async story in Rust is still rather new; the
language support is great, but some things is still not
standardized, so there are two main libraries providing run-time
and I/O support.
One is async-std and the other
That said, over to the alternatives:
One of the "flagships" for web apps served by Rust. Requires the unstable "nightly" compiler, but is aiming to work on stable rust from the upcoming rocket 0.5 release.
Combines typed arguments with annotations for binding url parameters, post data, etc.
Based on tokio and an "everything is a filter" philosophy. Filters collect arguments from e.g. the url or cookies, which they send on the the next filters, including the actual handler. So if the handler wants e.g. en integer from the url or a valid authenticated session from a cookie, it can take those as arguments and never get called if they are absent or invalid.
Uses the async-std family of async libraries.
Each handler get a "
Request<T>" from which
parameters can be extracted by name.
Maybe not as pure (and optimized) as the warp way, but on the
other hand it gives an easier way to handle special demands in
each handler, while keeping the most common way as simple as a
?" operator on the extractor.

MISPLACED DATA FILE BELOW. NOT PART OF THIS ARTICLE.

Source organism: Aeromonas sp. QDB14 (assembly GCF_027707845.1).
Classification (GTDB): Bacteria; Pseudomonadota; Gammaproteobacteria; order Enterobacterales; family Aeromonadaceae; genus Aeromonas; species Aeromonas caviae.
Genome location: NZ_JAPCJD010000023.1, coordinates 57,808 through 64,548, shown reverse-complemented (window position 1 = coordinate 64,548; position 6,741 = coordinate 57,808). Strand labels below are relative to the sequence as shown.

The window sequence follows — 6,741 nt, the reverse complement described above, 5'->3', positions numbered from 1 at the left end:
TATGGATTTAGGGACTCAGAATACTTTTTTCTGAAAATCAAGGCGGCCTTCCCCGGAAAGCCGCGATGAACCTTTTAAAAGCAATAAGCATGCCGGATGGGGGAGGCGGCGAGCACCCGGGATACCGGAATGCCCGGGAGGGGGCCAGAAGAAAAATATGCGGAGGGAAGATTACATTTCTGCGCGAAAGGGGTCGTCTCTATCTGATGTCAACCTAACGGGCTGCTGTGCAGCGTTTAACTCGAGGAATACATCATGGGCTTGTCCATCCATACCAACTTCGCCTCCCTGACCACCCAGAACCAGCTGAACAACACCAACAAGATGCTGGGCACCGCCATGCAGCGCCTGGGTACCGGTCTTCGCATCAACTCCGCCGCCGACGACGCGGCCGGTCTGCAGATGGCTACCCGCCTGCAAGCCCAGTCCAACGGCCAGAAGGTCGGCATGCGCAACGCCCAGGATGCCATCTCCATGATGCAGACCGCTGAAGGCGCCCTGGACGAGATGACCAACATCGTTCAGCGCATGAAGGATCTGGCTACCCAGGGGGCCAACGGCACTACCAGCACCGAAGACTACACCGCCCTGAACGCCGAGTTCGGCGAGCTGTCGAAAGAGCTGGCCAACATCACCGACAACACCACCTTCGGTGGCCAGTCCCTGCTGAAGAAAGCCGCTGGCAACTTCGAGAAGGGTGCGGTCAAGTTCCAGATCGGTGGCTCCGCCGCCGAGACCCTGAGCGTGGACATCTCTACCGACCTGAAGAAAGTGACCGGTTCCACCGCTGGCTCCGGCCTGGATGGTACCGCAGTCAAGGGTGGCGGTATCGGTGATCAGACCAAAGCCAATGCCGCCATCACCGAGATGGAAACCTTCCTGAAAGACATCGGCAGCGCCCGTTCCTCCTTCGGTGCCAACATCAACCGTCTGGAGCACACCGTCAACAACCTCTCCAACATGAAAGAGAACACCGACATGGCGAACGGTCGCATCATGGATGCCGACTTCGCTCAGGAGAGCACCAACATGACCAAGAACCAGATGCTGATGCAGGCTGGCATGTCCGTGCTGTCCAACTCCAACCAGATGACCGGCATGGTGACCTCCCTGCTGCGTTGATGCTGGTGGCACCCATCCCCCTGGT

T" can be uses for application struct, providing
access to a database pool or any other shared resources.
Each handler takes a
State and returns a
(State, Response) tuple.
The State provides access both to shared application data and to
Parameters are extracted by type, rather than by name, requiring
some rather verbose code while still having important name strings
hidden in a layer of abstraction.
Based on the Actix actor framework rather than async-std or tokio. Routing and parameter extraction is by name, similar to tide.
Annotation-driven in a way similar to Rocket, but has been
working on stable Rust for a long time.
On the other hand, it has not seen much recent activity and still
uses a version of tokio that predates the
async/await language support.
Iron and nickel
These two are pretty much abandoned today, but deserves a honorable mention for being two of the first frameworks to demonstrate the potential of Rust in a web server.
If I choose a framework for a serious project starting now, I choose either warp or tide. That may change in the future, but if it does I'm confident that the strict type checking in Rust will make it easy to switch.
Have I missed your favorite framework? Or is my preference just wrong? Please write a comment and tell me!